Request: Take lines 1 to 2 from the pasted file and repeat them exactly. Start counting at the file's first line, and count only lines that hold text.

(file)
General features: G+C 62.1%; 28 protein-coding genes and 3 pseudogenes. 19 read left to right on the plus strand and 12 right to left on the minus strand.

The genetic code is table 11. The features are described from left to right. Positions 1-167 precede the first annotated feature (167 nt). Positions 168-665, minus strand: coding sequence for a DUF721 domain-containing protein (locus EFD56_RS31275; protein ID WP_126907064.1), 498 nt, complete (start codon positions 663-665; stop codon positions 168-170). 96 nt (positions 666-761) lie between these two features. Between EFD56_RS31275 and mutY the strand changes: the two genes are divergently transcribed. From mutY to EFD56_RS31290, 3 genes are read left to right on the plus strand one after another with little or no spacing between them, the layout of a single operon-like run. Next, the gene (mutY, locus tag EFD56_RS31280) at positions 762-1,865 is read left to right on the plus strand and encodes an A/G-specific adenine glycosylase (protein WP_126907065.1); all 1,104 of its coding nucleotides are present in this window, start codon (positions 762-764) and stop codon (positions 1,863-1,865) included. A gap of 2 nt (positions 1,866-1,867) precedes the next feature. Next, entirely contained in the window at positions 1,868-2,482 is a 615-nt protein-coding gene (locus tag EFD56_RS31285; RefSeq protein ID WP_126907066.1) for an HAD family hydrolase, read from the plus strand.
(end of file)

General features: G+C 62.1%; 28 protein-coding genes and 3 pseudogenes. 19 read left to right on the plus strand and 12 right to left on the minus strand.

The genetic code is table 11. The features are described from left to right. Positions 1-167 precede the first annotated feature (167 nt). Positions 168-665, minus strand: coding sequence for a DUF721 domain-containing protein (locus EFD56_RS31275; protein ID WP_126907064.1), 498 nt, complete (start codon positions 663-665; stop codon positions 168-170). 96 nt (positions 666-761) lie between these two features. Between EFD56_RS31275 and mutY the strand changes: the two genes are divergently transcribed. From mutY to EFD56_RS31290, 3 genes are read left to right on the plus strand one after another with little or no spacing between them, the layout of a single operon-like run. Next, the gene (mutY, locus tag EFD56_RS31280) at positions 762-1,865 is read left to right on the plus strand and encodes an A/G-specific adenine glycosylase (protein WP_126907065.1); all 1,104 of its coding nucleotides are present in this window, start codon (positions 762-764) and stop codon (positions 1,863-1,865) included. A gap of 2 nt (positions 1,866-1,867) precedes the next feature. Next, entirely contained in the window at positions 1,868-2,482 is a 615-nt protein-coding gene (locus tag EFD56_RS31285; RefSeq protein ID WP_126907066.1) for an HAD family hydrolase, read from the plus strand.